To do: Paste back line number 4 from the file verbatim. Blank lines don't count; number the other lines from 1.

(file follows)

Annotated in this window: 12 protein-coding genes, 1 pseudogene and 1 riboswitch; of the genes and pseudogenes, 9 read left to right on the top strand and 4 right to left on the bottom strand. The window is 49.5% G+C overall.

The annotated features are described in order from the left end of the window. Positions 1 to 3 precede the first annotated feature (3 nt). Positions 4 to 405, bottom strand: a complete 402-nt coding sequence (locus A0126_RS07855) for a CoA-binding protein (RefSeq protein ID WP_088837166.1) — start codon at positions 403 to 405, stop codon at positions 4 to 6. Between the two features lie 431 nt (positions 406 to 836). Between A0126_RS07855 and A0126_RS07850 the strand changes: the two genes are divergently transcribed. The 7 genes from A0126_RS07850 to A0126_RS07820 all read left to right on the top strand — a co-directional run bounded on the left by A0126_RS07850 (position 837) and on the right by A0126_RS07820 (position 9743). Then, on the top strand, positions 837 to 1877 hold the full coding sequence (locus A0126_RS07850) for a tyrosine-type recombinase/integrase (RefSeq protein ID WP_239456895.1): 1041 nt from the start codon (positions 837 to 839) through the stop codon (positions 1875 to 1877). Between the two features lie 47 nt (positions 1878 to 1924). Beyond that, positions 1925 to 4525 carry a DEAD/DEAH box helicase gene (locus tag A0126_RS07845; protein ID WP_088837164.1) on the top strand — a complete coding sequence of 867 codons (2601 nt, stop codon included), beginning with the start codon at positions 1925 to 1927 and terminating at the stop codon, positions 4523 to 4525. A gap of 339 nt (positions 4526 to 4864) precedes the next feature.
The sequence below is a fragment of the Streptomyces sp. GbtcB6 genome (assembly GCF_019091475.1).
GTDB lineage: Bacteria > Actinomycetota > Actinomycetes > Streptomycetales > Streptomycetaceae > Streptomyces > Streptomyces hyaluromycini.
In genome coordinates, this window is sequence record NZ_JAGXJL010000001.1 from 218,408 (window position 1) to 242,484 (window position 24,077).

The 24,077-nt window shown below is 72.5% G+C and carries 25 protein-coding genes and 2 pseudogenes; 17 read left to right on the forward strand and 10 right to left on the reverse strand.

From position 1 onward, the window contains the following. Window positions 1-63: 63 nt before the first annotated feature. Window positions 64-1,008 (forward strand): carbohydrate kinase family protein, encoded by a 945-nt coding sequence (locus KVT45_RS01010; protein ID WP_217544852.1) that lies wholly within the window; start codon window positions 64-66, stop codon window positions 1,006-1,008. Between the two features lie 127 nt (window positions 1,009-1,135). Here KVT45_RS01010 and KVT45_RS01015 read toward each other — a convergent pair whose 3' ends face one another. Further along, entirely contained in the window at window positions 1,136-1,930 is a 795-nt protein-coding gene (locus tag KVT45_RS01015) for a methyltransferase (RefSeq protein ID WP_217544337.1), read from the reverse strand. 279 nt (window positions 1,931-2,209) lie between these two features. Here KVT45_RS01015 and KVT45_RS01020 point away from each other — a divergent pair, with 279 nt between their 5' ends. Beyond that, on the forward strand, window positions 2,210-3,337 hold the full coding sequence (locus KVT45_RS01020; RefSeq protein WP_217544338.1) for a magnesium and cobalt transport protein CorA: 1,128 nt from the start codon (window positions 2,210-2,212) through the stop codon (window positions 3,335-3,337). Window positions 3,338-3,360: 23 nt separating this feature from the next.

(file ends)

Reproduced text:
GTDB lineage: Bacteria > Actinomycetota > Actinomycetes > Streptomycetales > Streptomycetaceae > Streptomyces > Streptomyces hyaluromycini.